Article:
• Accuracy issues: These measures depend on a lot of subjective factors. 45% of HR professionals don’t think performance reviews and self-reporting are accurate representations of an individual employee’s work, and they have a good reason for thinking this.
    On an anonymous skills survey for a large vehicle manufacturer, 76% of the engineers rated themselves above average. Since only 50% of any group can be above average, the only thing the survey correctly measured was that 26% of employees thought their performance and productivity were out of alignment with their actual output.
    Additionally, surveys and one-on-one meetings between managers and employees don’t track productivity in real time. Productivity levels naturally ebb and flow, and by the time you sit down with an individual employee to discuss what blocks their ability to work, it might be too late to take action and foster growth.
  • Access issues: Even if these productivity measures provided an accurate picture of inputs, there would still be the issue of access. That’s because these old-school ways to measure productivity are hard to capture at scale and have too many variables to give clear and reliable insights.

How to measure productivity accurately

To adequately measure productivity, focus equally on inputs and outputs. Outputs are easy to measure, but inputs require critical thinking and contemplation. To define expectations for inputs so you can quantify them and measure productivity, start by asking crucial questions about each of the three core inputs:

  • People:
    • Is my workforce engaged?
    • Are we helping with strain and fatigue whenever possible?
    • Are my employees focused for an extended period of time?
    • Are my employees spending an adequate amount of time on the right activities?
    • Are my employees capable and trained?
  • Process:
    • Are my processes streamlined and efficient?
    • Is there space in the production process to innovate and improve upon certain workflows?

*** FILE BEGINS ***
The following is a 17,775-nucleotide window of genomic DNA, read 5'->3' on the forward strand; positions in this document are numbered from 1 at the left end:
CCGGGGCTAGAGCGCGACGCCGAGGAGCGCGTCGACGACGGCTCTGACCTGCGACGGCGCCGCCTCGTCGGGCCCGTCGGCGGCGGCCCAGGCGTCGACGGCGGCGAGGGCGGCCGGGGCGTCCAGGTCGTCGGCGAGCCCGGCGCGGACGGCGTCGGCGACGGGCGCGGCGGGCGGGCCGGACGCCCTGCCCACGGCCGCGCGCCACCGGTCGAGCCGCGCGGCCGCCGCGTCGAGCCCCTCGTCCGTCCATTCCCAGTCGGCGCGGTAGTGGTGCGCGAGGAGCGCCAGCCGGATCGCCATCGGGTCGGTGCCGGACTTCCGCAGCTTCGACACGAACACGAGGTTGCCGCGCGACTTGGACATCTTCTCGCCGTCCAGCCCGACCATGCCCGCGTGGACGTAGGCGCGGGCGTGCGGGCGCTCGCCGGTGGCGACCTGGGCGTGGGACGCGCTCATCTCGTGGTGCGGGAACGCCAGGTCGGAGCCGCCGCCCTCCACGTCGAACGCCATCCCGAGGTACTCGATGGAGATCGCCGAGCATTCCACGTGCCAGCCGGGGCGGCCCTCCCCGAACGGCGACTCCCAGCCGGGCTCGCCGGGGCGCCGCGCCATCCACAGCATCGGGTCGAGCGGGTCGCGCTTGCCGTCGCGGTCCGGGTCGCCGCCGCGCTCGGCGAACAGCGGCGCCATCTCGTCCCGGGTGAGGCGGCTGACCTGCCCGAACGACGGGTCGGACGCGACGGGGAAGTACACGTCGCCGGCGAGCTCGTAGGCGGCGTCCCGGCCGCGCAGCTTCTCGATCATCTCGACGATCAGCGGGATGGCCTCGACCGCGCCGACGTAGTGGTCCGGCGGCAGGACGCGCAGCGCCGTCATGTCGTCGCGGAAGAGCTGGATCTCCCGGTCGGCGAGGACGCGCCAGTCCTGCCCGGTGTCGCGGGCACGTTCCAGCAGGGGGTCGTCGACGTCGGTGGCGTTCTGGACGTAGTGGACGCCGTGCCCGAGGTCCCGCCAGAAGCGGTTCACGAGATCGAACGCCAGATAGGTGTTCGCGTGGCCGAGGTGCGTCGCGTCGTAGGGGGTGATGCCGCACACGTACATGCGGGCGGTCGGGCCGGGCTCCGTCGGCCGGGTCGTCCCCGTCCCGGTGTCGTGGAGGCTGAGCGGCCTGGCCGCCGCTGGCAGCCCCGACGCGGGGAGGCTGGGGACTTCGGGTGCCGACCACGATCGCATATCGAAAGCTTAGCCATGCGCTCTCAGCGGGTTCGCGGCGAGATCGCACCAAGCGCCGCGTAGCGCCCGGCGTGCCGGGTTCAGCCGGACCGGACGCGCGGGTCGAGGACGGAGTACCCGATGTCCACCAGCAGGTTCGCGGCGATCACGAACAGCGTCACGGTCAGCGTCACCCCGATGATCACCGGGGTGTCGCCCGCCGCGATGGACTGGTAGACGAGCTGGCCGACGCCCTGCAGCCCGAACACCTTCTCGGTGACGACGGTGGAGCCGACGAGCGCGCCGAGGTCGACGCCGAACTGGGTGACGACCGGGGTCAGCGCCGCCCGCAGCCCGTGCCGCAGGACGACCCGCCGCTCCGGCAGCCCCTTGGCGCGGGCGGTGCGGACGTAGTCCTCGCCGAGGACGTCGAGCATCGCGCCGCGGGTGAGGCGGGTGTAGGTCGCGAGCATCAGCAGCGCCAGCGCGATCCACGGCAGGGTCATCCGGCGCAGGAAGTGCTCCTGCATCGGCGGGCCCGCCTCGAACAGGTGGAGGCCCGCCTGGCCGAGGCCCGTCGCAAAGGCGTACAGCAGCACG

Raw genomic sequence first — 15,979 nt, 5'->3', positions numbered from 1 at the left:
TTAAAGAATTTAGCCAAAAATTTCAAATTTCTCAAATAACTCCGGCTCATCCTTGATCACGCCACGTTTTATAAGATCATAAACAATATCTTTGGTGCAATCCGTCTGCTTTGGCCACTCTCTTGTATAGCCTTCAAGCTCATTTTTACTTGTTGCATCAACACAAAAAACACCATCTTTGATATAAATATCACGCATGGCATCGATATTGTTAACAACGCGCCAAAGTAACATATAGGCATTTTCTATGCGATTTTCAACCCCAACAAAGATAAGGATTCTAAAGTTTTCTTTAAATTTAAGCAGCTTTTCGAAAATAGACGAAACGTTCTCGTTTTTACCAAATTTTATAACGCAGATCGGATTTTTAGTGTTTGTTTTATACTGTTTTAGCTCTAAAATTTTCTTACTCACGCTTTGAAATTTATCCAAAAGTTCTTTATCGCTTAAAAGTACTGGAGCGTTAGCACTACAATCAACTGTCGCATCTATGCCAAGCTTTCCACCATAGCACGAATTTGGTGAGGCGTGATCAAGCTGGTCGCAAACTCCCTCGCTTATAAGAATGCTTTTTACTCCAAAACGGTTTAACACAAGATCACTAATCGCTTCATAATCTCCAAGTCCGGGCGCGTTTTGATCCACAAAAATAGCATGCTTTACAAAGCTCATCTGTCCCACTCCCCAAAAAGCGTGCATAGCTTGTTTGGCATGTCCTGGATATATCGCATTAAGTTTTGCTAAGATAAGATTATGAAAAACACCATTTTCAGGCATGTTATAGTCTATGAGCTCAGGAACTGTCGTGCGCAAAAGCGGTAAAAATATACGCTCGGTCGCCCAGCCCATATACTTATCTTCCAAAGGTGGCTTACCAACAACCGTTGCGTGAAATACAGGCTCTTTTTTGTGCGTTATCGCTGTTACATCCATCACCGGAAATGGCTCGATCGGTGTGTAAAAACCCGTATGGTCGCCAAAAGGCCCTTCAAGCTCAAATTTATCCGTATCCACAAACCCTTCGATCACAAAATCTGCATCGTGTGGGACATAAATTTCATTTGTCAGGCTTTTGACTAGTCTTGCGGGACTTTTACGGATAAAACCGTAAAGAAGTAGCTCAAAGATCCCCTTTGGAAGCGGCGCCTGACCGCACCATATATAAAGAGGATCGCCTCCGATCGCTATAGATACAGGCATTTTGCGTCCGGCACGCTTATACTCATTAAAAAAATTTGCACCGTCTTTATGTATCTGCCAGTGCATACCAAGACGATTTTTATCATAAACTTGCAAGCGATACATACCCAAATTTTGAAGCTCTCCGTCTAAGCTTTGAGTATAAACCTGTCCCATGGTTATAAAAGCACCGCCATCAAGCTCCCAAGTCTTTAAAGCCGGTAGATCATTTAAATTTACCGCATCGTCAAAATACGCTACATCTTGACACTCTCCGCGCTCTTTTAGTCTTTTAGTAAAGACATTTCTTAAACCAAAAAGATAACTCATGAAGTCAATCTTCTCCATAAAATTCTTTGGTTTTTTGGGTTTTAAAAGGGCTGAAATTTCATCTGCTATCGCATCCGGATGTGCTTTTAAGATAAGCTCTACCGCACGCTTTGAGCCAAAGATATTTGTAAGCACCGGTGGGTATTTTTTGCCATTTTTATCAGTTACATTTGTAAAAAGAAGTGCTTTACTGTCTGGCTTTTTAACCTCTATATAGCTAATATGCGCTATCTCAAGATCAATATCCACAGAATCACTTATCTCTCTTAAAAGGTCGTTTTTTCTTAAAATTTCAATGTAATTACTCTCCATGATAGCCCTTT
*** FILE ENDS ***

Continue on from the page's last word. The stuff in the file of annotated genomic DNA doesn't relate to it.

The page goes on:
• Where do process bottlenecks exist? What’s causing them?
  • Technology:
    • Does my technology help with collaboration while also supporting automation?
    • Are employees adopting technology across my enterprise? Are they adopting it mindfully?
    • Are my employees adequately trained on the enterprise’s technology? Do they have the right know-how?

Once you have answers to these questions, define expectations for inputs and begin measuring them through relevant metrics.

  • People: When it comes to your employees, measure focus, alignment, effort, capacity and collaboration. Specific productivity metrics to consider include focus scores, burnout risk and break frequency.
  • Process: For process, focus on automation, efficiency, innovation and execution. Key productivity metrics to track include bottleneck points, automation opportunities and specific completion times.
  • Technology: With technology, measure value, security, adoption, usage, licensing and training. Productivity metrics to focus on include tool usage, training-to-adoption ratio and use-case application.

The standard productivity formula is Total Output / Total Input = Productivity. Outputs are generally easy to fill in, but quantifying and summing total inputs will be unique for each organization. You may find that a simple equation doesn’t work at all. In this case, you may need a more comprehensive productivity management solution.


Additional tips to measure productivity

Adopting a new methodology can be challenging, so here are a few tips to get started:

  1. 1. Establish a productivity level baseline or set benchmarks. See where you are and find ways to get where you want to be with concrete goals in mind.
  2. 2. Measure inputs as well as outputs. Identify areas for improvement and accurately assess how your actions impact employee productivity.
  3. 3. Focus on data measured accurately and frequently instead of relying solely on self-reporting and manager feedback.

If all of this seems overwhelming and you aren’t sure where to start, look into our productivity management solution that promotes transparency and trust between employers and employees.

We believe employee productivity monitoring empowers employees and leaders with digital activity in context. This means everyone gets greater visibility to find out how work gets done, how teams interact, how employees can improve and how results can be optimized.

Stats callout - 92% of employees are open to employee productivity monitoring

According to an Accenture survey, 92% of employees are open to the idea of collecting data on their work activity as long as it’s used to boost their own well-being and performance. Our productivity monitoring solution does just that by providing managers with the tools and contextual data to help their employees make the most of their workday.